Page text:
The upcoming Mario Party Superstars on the Switch features 100 minigames, drawn from the long-running history of the series. One of those, Tug o’ War, is making a somewhat surprising return, after what happened last time the game was available to play with an analogue stick.
The game, a 1v3 showdown, has one player dressed as the mighty Bowser on one side of a ravine, and the other three players, in their puny standard forms, on the other. Both sides have to pull on a rope, and the team that does it the fastest will win, sending their opponents into the gaping maw of a waiting piranha plant.
Here’s what it looked like back on Mario Party 64:
While it looks harmless enough in video form, this game was the worst! Just the absolute worst! It was played by rotating the N64 controller’s analogue stick, and while you could just use your thumb, to get the thing rotating fast enough to actually win meant using the palm of your hand instead of your thumb. And it was agony.
It was also national news. Along with Pedal Power (which isn’t in Superstars), Tug o’ War was one of the two minigames chiefly responsible for complaints from parents. At the time they said their “children...had suffered cuts, punctures, blisters and friction burns on their hands because of the intense joystick movements some portions of the multiplayer N64 game require.” The New York Attorney General’s office, acting on these messages, officially complained to Nintendo about the game.
In response the company agreed to send out—and I shit you not, this is true, as this was an age before patches and updates—four pairs of protective “sports gloves.” They sent them to anyone across the United States who had bought the game, could provide proof of purchase, and wanted them. The “fingerless gloves [had] padded palms.”
As this CNET story from the time reports,
“One kid got a tetanus shot,” said Christi Pritchard, a spokeswoman for New York Attorney General Eliot Spitzer.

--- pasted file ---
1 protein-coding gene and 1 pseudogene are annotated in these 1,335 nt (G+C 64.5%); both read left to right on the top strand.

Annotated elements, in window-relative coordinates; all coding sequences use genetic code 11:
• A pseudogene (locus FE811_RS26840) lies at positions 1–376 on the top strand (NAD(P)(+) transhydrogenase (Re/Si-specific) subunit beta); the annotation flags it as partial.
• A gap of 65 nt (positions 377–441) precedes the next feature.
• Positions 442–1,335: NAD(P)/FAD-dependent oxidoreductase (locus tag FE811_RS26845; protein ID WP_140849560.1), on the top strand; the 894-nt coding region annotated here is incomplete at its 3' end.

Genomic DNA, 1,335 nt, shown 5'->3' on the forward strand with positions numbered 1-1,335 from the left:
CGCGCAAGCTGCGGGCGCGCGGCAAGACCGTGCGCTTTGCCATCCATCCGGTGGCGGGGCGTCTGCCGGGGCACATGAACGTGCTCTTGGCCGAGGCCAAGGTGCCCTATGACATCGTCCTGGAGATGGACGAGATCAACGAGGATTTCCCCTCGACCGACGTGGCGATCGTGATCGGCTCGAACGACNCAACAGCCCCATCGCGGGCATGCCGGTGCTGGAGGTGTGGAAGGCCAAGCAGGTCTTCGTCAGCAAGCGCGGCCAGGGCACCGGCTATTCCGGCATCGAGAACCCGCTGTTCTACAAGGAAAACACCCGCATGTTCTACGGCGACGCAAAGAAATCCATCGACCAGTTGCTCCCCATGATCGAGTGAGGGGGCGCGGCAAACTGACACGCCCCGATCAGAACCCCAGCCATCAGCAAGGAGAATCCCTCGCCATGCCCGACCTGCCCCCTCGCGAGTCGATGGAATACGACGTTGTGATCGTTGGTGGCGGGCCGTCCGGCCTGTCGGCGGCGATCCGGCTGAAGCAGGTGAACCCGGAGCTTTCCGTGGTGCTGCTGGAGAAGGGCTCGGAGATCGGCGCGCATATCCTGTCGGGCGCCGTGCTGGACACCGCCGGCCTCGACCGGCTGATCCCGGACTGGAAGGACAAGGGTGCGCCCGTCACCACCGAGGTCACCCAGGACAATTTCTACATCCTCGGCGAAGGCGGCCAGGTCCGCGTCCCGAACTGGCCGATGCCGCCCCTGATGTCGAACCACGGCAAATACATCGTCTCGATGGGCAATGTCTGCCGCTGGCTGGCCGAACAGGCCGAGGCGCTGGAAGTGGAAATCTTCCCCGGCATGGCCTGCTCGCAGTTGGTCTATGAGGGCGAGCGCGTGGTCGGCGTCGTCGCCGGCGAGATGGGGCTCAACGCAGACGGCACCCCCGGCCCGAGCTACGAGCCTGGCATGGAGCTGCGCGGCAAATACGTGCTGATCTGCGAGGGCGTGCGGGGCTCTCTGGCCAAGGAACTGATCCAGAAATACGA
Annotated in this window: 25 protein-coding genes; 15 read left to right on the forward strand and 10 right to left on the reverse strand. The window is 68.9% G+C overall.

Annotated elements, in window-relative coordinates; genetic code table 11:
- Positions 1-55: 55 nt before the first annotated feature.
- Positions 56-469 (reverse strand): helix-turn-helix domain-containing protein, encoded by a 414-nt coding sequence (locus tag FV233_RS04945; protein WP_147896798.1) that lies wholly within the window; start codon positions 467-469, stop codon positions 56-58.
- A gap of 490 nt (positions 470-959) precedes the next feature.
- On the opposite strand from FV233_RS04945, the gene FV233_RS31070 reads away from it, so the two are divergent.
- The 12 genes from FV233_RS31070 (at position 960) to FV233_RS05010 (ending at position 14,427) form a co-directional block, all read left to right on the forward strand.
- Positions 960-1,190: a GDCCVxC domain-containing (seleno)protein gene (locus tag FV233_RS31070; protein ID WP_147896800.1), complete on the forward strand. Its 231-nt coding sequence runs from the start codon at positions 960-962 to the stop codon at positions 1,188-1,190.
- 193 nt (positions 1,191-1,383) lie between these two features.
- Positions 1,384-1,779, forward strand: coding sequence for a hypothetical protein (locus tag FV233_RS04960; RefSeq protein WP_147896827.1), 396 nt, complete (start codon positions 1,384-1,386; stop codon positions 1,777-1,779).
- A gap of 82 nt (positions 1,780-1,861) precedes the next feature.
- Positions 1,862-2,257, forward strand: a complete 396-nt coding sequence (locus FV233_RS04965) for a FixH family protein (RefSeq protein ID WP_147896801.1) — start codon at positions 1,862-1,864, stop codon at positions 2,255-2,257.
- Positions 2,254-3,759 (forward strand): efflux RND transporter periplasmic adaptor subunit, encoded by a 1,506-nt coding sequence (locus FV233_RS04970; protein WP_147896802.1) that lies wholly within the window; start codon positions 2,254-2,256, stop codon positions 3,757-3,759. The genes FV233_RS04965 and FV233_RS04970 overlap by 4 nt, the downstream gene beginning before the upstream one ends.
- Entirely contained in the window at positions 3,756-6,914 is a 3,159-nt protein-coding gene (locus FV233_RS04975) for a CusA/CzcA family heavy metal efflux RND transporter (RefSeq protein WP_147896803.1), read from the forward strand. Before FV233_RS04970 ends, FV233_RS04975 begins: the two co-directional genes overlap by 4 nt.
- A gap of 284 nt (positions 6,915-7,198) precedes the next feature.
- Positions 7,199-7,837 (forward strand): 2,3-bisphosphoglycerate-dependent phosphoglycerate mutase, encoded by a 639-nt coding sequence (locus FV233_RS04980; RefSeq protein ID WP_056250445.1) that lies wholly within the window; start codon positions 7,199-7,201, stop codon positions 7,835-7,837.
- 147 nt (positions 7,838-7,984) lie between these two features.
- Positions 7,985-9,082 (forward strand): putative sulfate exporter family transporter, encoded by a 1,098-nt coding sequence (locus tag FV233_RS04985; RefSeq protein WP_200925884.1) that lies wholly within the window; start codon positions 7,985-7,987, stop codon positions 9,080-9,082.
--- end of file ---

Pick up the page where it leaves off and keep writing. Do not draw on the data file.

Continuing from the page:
“The alarming thing was how little time some of these children spent playing the game before they were injured,” Pritchard said. “One parent said their child had been playing the game for 15 to 20 minutes when they got a second-degree burn.”
Maybe Nintendo should “ship only to colder climates,” quipped Richard Doherty, president of Envisioneering Group.
Nintendo also recorded a special message just for its Mario Party tips hotline, which urged all people playing the game to “avoid injuries simply by manipulating the joystick with their thumb and forefinger rather than the palm of the hand.”
Now, in 2021 and with Mario Party Superstars out this week, Tug o’ War is back baby (well, back again, since it also turned up on Mario Party 100 on the 3DS, but since that didn’t have a proper analogue stick, it wasn’t an issue). And with the Switch’s Joy-Cons having enough problems as it is (and with the N64 controller itself also making a comeback), Nintendo isn’t taking any chances.
As you can see in videos already appearing on YouTube (the game has leaked ahead of release), the mini-game now comes with a big, clear warning. Players are told players—right underneath the control prompt that says “rotate stick”—“to avoid irritation to your skin and/or damage to the control stick, do not rotate it with the palm of your hand.”
Will it work? People love winning and hate reading, so probably not! Will it cover Nintendo’s asses legally? Probably!